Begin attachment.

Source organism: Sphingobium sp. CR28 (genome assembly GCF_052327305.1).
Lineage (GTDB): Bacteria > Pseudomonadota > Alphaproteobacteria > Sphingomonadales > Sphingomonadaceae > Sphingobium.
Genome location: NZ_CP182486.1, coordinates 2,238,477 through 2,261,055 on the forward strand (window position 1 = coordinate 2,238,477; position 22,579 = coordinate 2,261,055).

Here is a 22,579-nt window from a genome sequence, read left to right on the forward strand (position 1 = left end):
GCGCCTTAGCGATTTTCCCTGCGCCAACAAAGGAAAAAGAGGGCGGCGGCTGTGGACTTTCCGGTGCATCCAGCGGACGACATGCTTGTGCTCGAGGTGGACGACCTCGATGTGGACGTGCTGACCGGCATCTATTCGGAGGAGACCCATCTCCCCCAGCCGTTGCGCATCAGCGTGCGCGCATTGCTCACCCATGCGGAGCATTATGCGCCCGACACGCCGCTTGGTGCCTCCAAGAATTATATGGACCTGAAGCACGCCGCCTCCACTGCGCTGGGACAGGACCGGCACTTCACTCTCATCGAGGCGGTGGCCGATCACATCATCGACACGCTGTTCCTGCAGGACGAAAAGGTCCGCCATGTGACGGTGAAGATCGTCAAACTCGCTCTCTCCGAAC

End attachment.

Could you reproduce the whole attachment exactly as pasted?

Source organism: Sphingobium sp. CR28 (genome assembly GCF_052327305.1).
Lineage (GTDB): Bacteria > Pseudomonadota > Alphaproteobacteria > Sphingomonadales > Sphingomonadaceae > Sphingobium.
Genome location: NZ_CP182486.1, coordinates 2,238,477 through 2,261,055 on the forward strand (window position 1 = coordinate 2,238,477; position 22,579 = coordinate 2,261,055).

Here is a 22,579-nt window from a genome sequence, read left to right on the forward strand (position 1 = left end):
GCGCCTTAGCGATTTTCCCTGCGCCAACAAAGGAAAAAGAGGGCGGCGGCTGTGGACTTTCCGGTGCATCCAGCGGACGACATGCTTGTGCTCGAGGTGGACGACCTCGATGTGGACGTGCTGACCGGCATCTATTCGGAGGAGACCCATCTCCCCCAGCCGTTGCGCATCAGCGTGCGCGCATTGCTCACCCATGCGGAGCATTATGCGCCCGACACGCCGCTTGGTGCCTCCAAGAATTATATGGACCTGAAGCACGCCGCCTCCACTGCGCTGGGACAGGACCGGCACTTCACTCTCATCGAGGCGGTGGCCGATCACATCATCGACACGCTGTTCCTGCAGGACGAAAAGGTCCGCCATGTGACGGTGAAGATCGTCAAACTCGCTCTCTCCGAAC